Comparatively Speaking: SPF vs. FEF

August 30, 2011 | Contact Author | By: Anthony J. O'Lenick Jr., Siltech LLC; and Thomas O'Lenick, PhD, SurfaTech Corp.
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Improving the effectiveness and efficiency of sunscreens continues to be a goal in the cosmetic industry. The US Food and Drug Administration (FDA) uses sun protection factor (SPF) as one of the most important tests related to sunscreen formulations. The FDA's recent Final Rule changes how sunscreens are viewed. For example, sunscreens cannot be labeled as “sunblock, waterproof or sweat-proof.” Also, the FDA has put restrictions on how much actives a sunscreen formulation can contain. These restrictions have left chemists with the quest of improving all aspects of sunscreen formulations (SPF being the FDA standard) including efficiency, effectiveness and feel to the consumer.

Sunburn Protection Factor (SPF)

The FDA defines SPF as a measure of how much solar energy (UV radiation) is required to produce sunburn on protected skin (i.e., in the presence of sunscreen) relative to the amount of solar energy required to produce sunburn on unprotected skin. As the SPF value increases, sunburn protection increases.

There is a popular misconception that SPF relates to time that skin can be exposed to the sun. For example, many consumers believe that, if they normally get sunburn in one hour, then an SPF 15 sunscreen allows them to stay in the sun 15 hours (i.e., 15 times longer) without getting sunburn. This is not true because SPF is not directly related to time of solar exposure, but rather to amount of solar exposure. Although solar energy amount is related to solar exposure time, there are other factors that impact the amount of solar energy. For example, the intensity of the solar energy impacts the amount. Therefore, solar exposure for one hour at 9 AM or 15 minutes at 1 PM may result in the same amount of solar energy.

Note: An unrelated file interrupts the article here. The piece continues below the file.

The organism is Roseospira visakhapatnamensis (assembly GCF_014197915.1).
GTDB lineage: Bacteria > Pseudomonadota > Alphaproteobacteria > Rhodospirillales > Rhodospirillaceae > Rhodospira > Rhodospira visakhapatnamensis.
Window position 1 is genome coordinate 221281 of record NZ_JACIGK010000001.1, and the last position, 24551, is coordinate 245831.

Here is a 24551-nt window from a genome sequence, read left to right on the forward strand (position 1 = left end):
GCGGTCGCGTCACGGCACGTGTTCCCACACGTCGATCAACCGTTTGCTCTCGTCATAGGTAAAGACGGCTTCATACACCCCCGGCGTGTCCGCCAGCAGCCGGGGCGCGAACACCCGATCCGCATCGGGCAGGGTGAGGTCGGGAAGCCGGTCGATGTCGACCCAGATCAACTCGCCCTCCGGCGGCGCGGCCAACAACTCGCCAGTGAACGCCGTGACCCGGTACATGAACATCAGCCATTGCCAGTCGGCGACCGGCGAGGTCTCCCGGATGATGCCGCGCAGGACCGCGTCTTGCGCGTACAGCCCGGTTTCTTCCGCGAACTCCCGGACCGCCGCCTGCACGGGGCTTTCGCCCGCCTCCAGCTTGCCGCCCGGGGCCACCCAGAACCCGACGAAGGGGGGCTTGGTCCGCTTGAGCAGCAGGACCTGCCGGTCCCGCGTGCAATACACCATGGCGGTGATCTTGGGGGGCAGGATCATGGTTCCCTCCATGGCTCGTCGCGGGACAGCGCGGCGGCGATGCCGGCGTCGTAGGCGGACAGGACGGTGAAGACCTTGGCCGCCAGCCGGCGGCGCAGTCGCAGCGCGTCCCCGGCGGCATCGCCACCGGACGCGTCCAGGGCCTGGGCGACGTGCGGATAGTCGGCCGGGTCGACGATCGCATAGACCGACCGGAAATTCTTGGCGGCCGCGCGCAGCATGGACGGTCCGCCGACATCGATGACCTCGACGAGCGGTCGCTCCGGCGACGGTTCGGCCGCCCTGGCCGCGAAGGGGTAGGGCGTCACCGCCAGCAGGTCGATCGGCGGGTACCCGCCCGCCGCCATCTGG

Generally, it takes less time to be exposed to the same amount of solar energy at midday compared to early morning or late evening because the sun is more intense at midday relative to the other times. Solar intensity is also related to geographic location, with greater solar intensity occurring at lower latitudes. Because clouds absorb solar energy, solar intensity is generally greater on clear days than cloudy days.

In addition to solar intensity, there are a number of other factors that influence the amount of solar energy that a consumer is exposed to including: skin type, amount of sunscreen applied and reapplication frequency.